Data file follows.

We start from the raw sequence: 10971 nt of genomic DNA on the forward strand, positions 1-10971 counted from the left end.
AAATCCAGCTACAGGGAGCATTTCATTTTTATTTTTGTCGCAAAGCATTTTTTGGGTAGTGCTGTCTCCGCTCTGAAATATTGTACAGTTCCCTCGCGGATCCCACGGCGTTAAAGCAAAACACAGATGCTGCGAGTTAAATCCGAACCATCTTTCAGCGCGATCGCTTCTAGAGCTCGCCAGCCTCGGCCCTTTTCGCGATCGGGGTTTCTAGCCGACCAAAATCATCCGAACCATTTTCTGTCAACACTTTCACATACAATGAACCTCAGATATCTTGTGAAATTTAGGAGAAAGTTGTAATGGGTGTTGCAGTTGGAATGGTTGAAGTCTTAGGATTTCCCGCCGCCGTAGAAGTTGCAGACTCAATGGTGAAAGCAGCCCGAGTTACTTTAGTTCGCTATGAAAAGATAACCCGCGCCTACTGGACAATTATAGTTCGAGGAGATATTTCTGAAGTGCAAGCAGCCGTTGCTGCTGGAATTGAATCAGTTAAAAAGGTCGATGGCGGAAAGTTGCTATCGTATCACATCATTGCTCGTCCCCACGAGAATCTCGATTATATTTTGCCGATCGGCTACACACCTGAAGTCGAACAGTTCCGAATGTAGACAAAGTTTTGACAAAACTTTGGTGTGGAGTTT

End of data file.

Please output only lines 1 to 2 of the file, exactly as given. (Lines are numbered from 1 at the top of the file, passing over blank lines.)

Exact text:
We start from the raw sequence: 10971 nt of genomic DNA on the forward strand, positions 1-10971 counted from the left end.
AAATCCAGCTACAGGGAGCATTTCATTTTTATTTTTGTCGCAAAGCATTTTTTGGGTAGTGCTGTCTCCGCTCTGAAATATTGTACAGTTCCCTCGCGGATCCCACGGCGTTAAAGCAAAACACAGATGCTGCGAGTTAAATCCGAACCATCTTTCAGCGCGATCGCTTCTAGAGCTCGCCAGCCTCGGCCCTTTTCGCGATCGGGGTTTCTAGCCGACCAAAATCATCCGAACCATTTTCTGTCAACACTTTCACATACAATGAACCTCAGATATCTTGTGAAATTTAGGAGAAAGTTGTAATGGGTGTTGCAGTTGGAATGGTTGAAGTCTTAGGATTTCCCGCCGCCGTAGAAGTTGCAGACTCAATGGTGAAAGCAGCCCGAGTTACTTTAGTTCGCTATGAAAAGATAACCCGCGCCTACTGGACAATTATAGTTCGAGGAGATATTTCTGAAGTGCAAGCAGCCGTTGCTGCTGGAATTGAATCAGTTAAAAAGGTCGATGGCGGAAAGTTGCTATCGTATCACATCATTGCTCGTCCCCACGAGAATCTCGATTATATTTTGCCGATCGGCTACACACCTGAAGTCGAACAGTTCCGAATGTAGACAAAGTTTTGACAAAACTTTGGTGTGGAGTTT